Earlier this month I was amazed to see the new paper by Cerda et al. (2012), “Extreme postcranial pneumaticity in sauropod dinosaurs from South America.” The title is dramatic, but the paper delivers the promised extremeness in spades. Almost every figure in the paper is a gobsmacker, starting with Figure 1, which shows pneumatic foramina and cavities in the middle and even distal caudals of Rocasaurus, Neuquensaurus, and Saltasaurus. This is most welcome. Since the 1990s there have been reports of saltasaurs with “spongy bone” in their tail vertebrae, but it hasn’t been clear until now whether that “spongy bone” meant pneumatic air cells or just normal marrow-filled trabecular bone. The answer is air cells, loads of ’em, way farther down the tail than I expected.

Caudal pneumaticity in diplodocines. Top, transverse cross-section through an anterior caudal of Tornieria, from Janensch (1947: fig. 9). Bottom, caudals of Diplodocus, from Osborn (1899: fig. 13).

Here’s why this is awesome. Lateral fossae occur in the proximal caudals of lots of neosauropods, maybe most, but only a few taxa go in for really invasive caudal pneumaticity with big internal chambers. In fact, the only other sauropod clade with such extensive pneumaticity so far down the tail are the diplodocines, including Diplodocus, Barosaurus, and Tornieria. But they do things differently, with BIG, “pleurocoel”-type foramina on the lateral surfaces of the centra, leading to BIG–but simple–camerae inside, and vertebral cross-sections that look like I-beams. In contrast, the saltasaurines have numerous small foramina on the centrum and neural arch that lead to complexes of small pneumatic camellae, giving their vertebrae honeycomb cross-sections. So caudal pneumaticity in diplodocines and saltsaurines is convergent in its presence and extent but clade-specific in its development. Pneumaticity doesn’t get much cooler than that.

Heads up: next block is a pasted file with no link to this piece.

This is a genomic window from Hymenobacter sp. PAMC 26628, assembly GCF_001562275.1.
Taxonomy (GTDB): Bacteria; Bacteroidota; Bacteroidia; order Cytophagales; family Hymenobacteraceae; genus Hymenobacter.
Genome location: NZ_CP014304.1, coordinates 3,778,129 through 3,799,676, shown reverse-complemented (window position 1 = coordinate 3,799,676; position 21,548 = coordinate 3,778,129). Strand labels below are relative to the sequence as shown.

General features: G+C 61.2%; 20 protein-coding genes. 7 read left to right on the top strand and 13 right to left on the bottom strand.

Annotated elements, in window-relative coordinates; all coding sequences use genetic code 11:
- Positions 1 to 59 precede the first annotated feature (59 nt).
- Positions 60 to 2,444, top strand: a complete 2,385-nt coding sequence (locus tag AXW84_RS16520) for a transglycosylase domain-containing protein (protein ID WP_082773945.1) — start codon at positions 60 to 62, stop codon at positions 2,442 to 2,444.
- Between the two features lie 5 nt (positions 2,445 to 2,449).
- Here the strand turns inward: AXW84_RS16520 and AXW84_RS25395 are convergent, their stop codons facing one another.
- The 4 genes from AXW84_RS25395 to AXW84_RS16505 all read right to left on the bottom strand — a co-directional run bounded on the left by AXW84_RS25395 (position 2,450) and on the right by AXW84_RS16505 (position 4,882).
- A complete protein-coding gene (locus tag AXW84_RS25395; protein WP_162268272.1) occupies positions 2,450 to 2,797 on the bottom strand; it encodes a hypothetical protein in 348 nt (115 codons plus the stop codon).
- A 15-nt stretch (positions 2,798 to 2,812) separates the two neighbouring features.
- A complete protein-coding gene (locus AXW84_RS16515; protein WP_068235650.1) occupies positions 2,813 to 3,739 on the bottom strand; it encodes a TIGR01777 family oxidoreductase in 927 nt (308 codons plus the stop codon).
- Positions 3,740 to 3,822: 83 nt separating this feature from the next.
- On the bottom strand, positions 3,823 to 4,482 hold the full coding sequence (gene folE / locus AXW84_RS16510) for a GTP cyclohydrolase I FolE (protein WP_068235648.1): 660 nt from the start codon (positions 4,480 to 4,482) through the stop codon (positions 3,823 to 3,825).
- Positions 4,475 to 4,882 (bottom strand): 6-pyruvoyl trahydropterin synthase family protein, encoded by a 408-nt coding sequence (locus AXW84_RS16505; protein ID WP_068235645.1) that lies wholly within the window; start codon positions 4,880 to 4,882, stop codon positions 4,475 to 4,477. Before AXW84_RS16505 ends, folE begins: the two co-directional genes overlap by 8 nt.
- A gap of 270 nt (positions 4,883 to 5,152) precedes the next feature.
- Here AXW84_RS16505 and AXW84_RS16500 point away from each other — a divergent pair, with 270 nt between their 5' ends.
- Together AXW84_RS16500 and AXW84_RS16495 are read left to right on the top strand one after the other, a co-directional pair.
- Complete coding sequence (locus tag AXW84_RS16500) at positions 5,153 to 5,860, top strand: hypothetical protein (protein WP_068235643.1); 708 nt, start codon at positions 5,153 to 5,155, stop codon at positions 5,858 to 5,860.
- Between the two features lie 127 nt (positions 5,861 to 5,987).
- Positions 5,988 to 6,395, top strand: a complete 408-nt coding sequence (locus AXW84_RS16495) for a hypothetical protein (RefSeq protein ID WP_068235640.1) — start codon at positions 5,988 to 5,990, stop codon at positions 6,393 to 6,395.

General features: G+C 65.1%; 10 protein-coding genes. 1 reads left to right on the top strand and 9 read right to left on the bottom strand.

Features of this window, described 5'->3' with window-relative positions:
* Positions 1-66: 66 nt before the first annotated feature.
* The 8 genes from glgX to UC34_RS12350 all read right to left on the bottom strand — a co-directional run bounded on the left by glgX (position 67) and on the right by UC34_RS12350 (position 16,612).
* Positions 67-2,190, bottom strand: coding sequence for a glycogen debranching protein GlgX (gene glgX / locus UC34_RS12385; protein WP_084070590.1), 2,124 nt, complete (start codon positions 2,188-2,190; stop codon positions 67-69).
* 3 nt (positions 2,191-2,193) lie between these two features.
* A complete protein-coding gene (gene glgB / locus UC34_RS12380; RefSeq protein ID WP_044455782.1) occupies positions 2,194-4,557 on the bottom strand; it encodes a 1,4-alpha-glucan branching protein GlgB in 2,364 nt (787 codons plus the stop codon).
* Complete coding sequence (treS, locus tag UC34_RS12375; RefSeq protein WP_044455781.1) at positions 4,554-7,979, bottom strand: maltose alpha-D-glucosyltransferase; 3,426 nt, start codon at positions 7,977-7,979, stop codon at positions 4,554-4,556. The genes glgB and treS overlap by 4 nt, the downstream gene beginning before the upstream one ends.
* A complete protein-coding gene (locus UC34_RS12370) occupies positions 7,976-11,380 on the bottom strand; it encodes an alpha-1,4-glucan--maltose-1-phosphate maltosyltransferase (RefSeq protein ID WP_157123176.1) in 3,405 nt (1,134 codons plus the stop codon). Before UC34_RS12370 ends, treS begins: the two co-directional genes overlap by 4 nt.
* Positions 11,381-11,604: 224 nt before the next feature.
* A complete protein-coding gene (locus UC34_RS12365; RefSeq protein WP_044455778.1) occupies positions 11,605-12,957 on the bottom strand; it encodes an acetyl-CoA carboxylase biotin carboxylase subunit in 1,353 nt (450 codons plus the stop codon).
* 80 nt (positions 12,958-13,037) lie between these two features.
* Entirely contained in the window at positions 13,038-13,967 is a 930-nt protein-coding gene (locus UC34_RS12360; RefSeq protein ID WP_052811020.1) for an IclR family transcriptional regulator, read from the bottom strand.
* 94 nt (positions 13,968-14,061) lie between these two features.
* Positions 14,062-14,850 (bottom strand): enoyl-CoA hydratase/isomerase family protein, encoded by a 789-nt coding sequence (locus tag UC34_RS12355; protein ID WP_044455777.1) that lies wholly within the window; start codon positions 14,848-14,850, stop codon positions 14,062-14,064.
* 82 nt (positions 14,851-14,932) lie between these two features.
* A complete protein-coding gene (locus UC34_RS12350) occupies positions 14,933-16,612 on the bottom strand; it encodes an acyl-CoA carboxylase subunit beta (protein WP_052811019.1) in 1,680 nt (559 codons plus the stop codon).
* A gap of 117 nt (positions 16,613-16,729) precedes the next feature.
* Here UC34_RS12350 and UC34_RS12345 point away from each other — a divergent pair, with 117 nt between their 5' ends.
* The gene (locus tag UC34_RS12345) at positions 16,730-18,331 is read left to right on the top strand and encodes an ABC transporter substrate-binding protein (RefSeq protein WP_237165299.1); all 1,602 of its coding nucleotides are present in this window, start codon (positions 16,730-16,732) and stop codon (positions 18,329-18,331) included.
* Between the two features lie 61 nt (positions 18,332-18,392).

Pneumatic ilia in saltasaurines. Cerda et al. (2012: fig. 3).

But it does get a little cooler. Because the stuff in the rest of the paper is even more mind-blowing. Cerda et al. (2012) go on to describe and illustrate–compellingly, with photos–pneumatic cavities in the ilia, scapulae, and coracoids of saltasaurines. And, crucially, these cavities are connected to the outside by pneumatic foramina. This is important. Chambers have been reported in the ilia of several sauropods, mostly somphospondyls but also in the diplodocoid Amazonsaurus. But it hasn’t been clear until now whether those chambers connected to the outside. No patent foramen, no pneumaticity. It seemed unlikely that these sauropods had big marrow-filled vacuities in their ilia–as far as I know, all of the non-pneumatic ilia out there in Tetrapoda are filled with trabecular bone, and big open marrow spaces only occur in the long bones of the limbs. And, as I noted in my 2009 paper, the phylogenetic distribution of iliac chambers is consistent with pneumaticity, in that the chambers are only found in those sauropods that already have sacral pneumaticity (showing that pneumatic diverticula were already loose in their rear ends). But it’s nice to have confirmation.